Dan Schawbel, founder of Millennial Branding and author of the new book Promote Yourself, recently partnered up with oDesk, a global job marketplace, in a survey that found millennials have a different definition of the word "entrepreneurship," and 90% of them don't actually think of it as starting a company, but rather, having a risk-taking and self-starting mindset of someone who "spots opportunity.”
We spoke to Schawbel about what millennials want most out of their workplaces — it's more than just flexible hours — and how employers can keep them happy and productive in their jobs.
Provide Career Advancement
"The number-one reason why Gen Y employees leave is a lack of career opportunities," Schawbel says. "If you can't show them a path up, if you're not going to mentor and support them, they're out."
Millennials don't want to wait several years to find out where their career is headed, they want to make the most out of every opportunity today. This mindset comes in part because the job market is so uncertain and they don't know where they'll be tomorrow. Find ways to challenge your employees, and be clear from the beginning as to what their career path can be.
Communicate the Meaning Behind Projects
Schawbel explains that Gen Y has a need to "solve the world's problems" and if companies want to keep talent in their organizations, they need to clearly communicate long-term company goals with their hardworking and inspired workers.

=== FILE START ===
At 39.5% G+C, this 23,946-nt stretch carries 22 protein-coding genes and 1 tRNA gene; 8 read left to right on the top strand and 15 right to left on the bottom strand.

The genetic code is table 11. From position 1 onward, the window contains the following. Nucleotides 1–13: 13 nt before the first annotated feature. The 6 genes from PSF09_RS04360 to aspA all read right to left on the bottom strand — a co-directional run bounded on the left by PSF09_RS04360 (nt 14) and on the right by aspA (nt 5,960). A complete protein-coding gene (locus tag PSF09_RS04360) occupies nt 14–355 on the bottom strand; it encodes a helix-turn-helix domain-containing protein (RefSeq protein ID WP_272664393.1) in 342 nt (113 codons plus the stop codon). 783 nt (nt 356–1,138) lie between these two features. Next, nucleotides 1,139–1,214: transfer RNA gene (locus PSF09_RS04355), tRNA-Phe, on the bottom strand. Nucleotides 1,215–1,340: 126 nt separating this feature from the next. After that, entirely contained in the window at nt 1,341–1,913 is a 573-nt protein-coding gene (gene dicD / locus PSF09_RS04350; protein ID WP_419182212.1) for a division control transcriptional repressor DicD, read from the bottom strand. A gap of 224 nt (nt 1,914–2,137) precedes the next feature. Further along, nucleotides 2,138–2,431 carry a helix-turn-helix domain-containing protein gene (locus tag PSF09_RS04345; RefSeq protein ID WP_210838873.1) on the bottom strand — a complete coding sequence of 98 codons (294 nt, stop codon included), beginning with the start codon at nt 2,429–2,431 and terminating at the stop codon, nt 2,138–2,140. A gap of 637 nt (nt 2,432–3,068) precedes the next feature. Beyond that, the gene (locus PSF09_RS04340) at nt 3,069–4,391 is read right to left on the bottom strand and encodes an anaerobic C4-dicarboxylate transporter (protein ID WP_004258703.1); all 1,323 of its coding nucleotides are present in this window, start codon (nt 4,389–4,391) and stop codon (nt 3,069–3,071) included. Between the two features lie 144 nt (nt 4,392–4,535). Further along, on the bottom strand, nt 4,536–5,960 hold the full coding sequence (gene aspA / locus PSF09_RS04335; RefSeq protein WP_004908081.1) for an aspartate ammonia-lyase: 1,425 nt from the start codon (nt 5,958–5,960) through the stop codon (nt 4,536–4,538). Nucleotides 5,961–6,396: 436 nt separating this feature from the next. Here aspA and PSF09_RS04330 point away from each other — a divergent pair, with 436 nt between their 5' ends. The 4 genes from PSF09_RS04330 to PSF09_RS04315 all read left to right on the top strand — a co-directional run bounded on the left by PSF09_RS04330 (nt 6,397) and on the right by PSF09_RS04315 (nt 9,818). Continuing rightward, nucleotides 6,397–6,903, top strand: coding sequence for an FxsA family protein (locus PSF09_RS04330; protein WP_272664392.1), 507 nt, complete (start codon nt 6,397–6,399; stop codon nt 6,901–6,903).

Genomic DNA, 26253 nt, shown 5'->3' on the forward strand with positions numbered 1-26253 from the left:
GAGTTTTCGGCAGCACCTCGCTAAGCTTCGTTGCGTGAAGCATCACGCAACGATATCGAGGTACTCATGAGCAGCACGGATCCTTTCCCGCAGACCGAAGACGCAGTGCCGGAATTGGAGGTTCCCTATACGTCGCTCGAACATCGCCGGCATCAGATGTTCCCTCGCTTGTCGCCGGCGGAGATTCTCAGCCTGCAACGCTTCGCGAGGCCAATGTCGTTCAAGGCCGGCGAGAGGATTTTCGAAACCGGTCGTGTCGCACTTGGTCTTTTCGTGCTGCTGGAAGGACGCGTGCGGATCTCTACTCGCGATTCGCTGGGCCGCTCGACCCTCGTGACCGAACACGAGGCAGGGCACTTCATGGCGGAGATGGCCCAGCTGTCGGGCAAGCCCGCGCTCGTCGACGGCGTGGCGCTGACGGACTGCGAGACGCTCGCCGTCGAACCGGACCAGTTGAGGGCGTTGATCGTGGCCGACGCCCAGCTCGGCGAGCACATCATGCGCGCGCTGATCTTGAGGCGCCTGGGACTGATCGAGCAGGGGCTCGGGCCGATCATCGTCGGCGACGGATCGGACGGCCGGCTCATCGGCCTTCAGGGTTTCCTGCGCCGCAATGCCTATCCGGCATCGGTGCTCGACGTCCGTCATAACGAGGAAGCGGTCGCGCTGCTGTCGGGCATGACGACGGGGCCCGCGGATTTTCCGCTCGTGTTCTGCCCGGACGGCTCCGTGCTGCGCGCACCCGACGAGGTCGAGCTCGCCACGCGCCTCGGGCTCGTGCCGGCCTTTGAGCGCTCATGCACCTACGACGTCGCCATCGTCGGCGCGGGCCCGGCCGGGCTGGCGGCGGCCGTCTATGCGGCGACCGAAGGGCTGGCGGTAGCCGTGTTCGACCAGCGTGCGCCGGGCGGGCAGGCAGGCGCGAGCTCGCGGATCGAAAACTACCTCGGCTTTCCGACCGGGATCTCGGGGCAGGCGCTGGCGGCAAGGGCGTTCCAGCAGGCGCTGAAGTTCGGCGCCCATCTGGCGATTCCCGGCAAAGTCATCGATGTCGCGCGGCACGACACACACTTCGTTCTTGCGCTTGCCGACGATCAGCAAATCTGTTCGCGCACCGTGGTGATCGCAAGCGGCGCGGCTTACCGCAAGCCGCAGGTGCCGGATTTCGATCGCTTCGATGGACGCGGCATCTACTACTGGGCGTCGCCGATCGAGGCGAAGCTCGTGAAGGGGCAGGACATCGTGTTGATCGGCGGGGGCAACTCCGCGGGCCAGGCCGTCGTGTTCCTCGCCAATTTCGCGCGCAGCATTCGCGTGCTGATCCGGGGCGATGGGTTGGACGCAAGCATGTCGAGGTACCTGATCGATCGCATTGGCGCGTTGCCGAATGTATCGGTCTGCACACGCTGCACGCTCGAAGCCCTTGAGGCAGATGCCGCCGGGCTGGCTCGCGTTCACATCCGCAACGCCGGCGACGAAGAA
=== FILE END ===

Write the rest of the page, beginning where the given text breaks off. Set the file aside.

"They're doing whatever they can to make a living because there is no promise for tomorrow," he says. "You can lose your job in two weeks. There could be a merger or acquisition. There are so many things out of your control, but the one thing that is in your control is becoming a go-getter and having the entrepreneur mindset."
Allow Them to Work on Passion Projects
One of the main reasons young people quit their jobs is because they want to work on their own projects. If the "passion project" is related to the employer's mission, you should encourage this entrepreneurial way of thinking. In fact, Google allows its engineers to take 20 percent of their time to work on something that they're passionate about.
Companies that employ a decent number of young people should support this independent thinking ability by developing entrepreneurial programs. Allowing workers to do this also increases loyalty, because employees know you care about their happiness and well-being. In the end, they will work harder for you, because you've allowed them time to work on something they care about.
In short, the typical 9-to-5 grind is on its way out and, as Schwabel says, "it's going to be less about who you work for, but who you're working with."
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